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by Kent Bottles
The implementation of the Affordable Care Act (ACA), with its payment reform components that champion the transition from fee-for-service to global, value-based payments, continues to stir up the healthcare insurance industry. Insurers, recognizing that the ACA outlaws traditional industry practices, attempt to reinvent their business models.
Three recent news articles highlight the difficulty of this reinvention process. Emphasizing the national nature of this challenge, two of the developments came out of the Pittsburgh region and one out of Los Angeles.
The bitter battle between the University of Pittsburgh Medical Center (UPMC) and Highmark has captured the attention of health policy analysts from all over the country. Both organizations have their own insurance products, and the decision by Highmark to create a competing health system, Allegheny Health Network, resulted in UPMC failing to renew contracts with Highmark. Many Pittsburgh citizens with Highmark insurance want to be able to visit specialists at UPMC and complained about the inability of the two large organizations to cooperate.
Why do people fear failure in business? I mean, what's the worst they could happen? You get fired.
It was around 1999 when my boss Sue called me into her office. Someone brought a concern to her and she wanted me to know. She let me know there were a few people in my department who felt I was out to get them. These were all employees who were out on a performance improvement plan for their work. She was aware of these plans. We spoke some more and she saw I was clearly shaken up. Here I was, holding people accountable, staying focused on our organizations goals, my intentions in the right place and wham--I was suddenly the bad guy.
My boss provided a good lesson: She asked if I was out to get these employees and I immediately said no. She asked if she's ever accused me or expressed concern that I wasn't treating people fairly while holding the department team accountable. I said no.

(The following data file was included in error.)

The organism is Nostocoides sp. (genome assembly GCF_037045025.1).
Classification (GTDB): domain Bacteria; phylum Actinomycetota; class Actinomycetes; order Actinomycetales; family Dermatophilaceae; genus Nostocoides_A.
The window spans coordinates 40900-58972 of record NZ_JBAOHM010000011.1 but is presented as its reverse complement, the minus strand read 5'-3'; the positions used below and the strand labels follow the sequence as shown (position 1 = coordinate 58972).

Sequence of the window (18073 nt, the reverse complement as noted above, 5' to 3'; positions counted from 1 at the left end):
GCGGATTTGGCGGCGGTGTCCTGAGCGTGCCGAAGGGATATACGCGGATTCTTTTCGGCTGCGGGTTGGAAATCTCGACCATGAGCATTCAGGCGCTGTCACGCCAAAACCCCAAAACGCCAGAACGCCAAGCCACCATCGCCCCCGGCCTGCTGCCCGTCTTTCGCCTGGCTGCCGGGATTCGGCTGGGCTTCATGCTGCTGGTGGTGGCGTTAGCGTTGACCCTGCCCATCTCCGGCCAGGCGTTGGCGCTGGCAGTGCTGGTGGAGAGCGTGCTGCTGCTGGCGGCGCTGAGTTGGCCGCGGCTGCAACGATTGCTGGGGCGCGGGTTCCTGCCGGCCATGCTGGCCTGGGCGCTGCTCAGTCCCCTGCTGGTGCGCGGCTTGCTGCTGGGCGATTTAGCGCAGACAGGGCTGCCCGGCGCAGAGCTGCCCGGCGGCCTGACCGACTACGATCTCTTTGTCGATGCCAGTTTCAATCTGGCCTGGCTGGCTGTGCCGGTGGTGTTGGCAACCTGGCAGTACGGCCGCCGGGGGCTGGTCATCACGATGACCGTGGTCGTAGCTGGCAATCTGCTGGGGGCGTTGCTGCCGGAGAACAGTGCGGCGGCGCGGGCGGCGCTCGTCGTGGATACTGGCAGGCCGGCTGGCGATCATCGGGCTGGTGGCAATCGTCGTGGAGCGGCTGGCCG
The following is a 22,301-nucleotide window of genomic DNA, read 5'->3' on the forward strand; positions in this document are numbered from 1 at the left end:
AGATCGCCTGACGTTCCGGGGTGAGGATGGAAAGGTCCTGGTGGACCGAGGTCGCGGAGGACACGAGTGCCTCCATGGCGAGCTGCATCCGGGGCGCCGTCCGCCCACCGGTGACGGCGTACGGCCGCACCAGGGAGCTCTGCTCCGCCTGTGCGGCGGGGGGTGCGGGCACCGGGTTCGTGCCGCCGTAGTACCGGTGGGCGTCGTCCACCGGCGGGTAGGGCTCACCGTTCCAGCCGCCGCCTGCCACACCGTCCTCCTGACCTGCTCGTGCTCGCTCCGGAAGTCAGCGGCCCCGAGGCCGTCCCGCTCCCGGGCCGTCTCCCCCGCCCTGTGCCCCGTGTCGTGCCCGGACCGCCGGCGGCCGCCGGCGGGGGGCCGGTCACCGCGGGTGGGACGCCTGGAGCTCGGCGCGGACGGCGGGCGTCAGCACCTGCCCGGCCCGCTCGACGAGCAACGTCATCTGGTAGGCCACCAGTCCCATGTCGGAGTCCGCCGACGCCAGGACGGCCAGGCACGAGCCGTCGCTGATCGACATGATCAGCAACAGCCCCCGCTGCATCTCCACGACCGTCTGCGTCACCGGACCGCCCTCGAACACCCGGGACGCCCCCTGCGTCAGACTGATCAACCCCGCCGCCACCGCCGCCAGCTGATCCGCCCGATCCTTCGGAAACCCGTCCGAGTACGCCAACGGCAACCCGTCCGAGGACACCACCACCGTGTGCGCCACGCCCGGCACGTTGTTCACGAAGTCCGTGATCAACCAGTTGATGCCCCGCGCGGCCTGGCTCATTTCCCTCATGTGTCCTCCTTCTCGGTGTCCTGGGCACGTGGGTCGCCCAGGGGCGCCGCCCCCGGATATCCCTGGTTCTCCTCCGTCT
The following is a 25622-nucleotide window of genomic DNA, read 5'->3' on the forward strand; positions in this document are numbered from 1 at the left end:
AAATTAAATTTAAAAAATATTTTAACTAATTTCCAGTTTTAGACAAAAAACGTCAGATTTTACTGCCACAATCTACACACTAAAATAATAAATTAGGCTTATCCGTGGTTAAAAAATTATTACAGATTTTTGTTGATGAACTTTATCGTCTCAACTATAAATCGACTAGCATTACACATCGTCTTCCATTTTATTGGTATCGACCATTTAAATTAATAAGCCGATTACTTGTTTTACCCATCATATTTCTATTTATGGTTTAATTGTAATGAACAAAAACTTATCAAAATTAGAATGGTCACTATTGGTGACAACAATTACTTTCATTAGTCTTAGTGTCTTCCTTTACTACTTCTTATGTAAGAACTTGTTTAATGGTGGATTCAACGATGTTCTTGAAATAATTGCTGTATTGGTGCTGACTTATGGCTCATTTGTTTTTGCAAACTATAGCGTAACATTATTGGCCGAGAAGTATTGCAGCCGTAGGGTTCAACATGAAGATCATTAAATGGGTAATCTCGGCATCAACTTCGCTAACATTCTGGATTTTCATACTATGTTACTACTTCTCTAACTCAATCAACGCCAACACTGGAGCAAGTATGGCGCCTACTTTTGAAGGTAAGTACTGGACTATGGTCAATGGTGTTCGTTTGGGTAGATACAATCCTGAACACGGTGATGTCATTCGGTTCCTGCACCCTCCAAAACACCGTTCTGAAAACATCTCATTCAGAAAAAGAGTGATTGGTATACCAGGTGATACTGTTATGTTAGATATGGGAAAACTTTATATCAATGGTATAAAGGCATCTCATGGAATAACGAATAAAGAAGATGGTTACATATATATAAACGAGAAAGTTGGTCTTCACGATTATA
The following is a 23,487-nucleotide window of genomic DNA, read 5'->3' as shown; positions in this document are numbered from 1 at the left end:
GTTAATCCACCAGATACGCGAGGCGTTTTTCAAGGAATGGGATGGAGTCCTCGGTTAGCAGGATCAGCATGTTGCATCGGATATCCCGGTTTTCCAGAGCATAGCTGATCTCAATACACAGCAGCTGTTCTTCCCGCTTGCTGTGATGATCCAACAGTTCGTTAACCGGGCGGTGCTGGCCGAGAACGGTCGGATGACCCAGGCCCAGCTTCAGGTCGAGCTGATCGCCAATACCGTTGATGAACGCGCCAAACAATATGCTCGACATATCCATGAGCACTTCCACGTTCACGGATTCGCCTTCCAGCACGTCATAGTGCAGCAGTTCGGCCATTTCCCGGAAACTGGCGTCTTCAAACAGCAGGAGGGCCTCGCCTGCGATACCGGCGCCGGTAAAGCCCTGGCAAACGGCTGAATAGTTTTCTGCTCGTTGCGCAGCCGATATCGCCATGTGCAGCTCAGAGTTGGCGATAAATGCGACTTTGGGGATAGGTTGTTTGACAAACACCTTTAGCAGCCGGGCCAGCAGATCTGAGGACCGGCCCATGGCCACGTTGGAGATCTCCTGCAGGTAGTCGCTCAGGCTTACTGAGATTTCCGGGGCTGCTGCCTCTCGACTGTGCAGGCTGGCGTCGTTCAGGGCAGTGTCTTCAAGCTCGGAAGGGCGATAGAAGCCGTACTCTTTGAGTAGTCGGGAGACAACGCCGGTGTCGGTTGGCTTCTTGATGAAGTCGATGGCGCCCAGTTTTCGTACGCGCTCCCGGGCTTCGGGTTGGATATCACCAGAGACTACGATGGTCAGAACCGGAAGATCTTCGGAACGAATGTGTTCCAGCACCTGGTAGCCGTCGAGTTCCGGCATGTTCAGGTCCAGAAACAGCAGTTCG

She said, what's the worst thing that could happen to you? I shared the fact that she could fire me. She agreed and went on to ask, "Don't you think you would have some warning if this was going to happen, or if I had concern with your performance?" Yes, that certainly made sense.
Patient-centered care, patient engagement, patient activation--all terms many of us healthcare leaders use to describe a key output of improving the healthcare system.
I write a lot about these topics and recently made note of misconceptions and lessons learned specific to these very important focal points:
Like the healthcare industry as a whole, the nursing profession constantly evolves and adapts to meet new demands and changes.
Amid debates about the nursing shortage, changes to nurses' scope of practice and educational requirements, only one thing is certain--the future of nursing remains in flux.
In this special report, FierceHealthcare talks exclusively with Beverly Malone, Ph.D., R.N., CEO of the National League for Nursing (pictured), about the issues, expectations and challenges nurses of the future will face, from an aging workforce to a shortage of nurse educators to overcoming a lack of diversity in the field.
"This is the most exciting time to be a nurse," Malone says.
In my most recent Hospital Impact blog, I reinforced the simple, but significant need to focus on 3 Ps of Patient Experience, offering that at the core of this idea is the central purpose on which an organization builds its experience effort.
I closed with, "I see one consistent action in those organizations achieving success. They are clear on who they are, what they want achieve and where they are going. This is the idea of definition I often speak to and reinforce." Yet with this fundamental importance, defining patient experience remains an elusive idea for many. In fact, it's a question people ask me frequently: How do we define patient experience for our organization?
I'm not surprised, as recent benchmarking research discovered only 45 percent of U.S. hospitals had a formal definition of patient experience for their organization. While people may have clear personal purpose in healthcare, the foundation on which organizations build their patient experience efforts in many cases is shaky at best.
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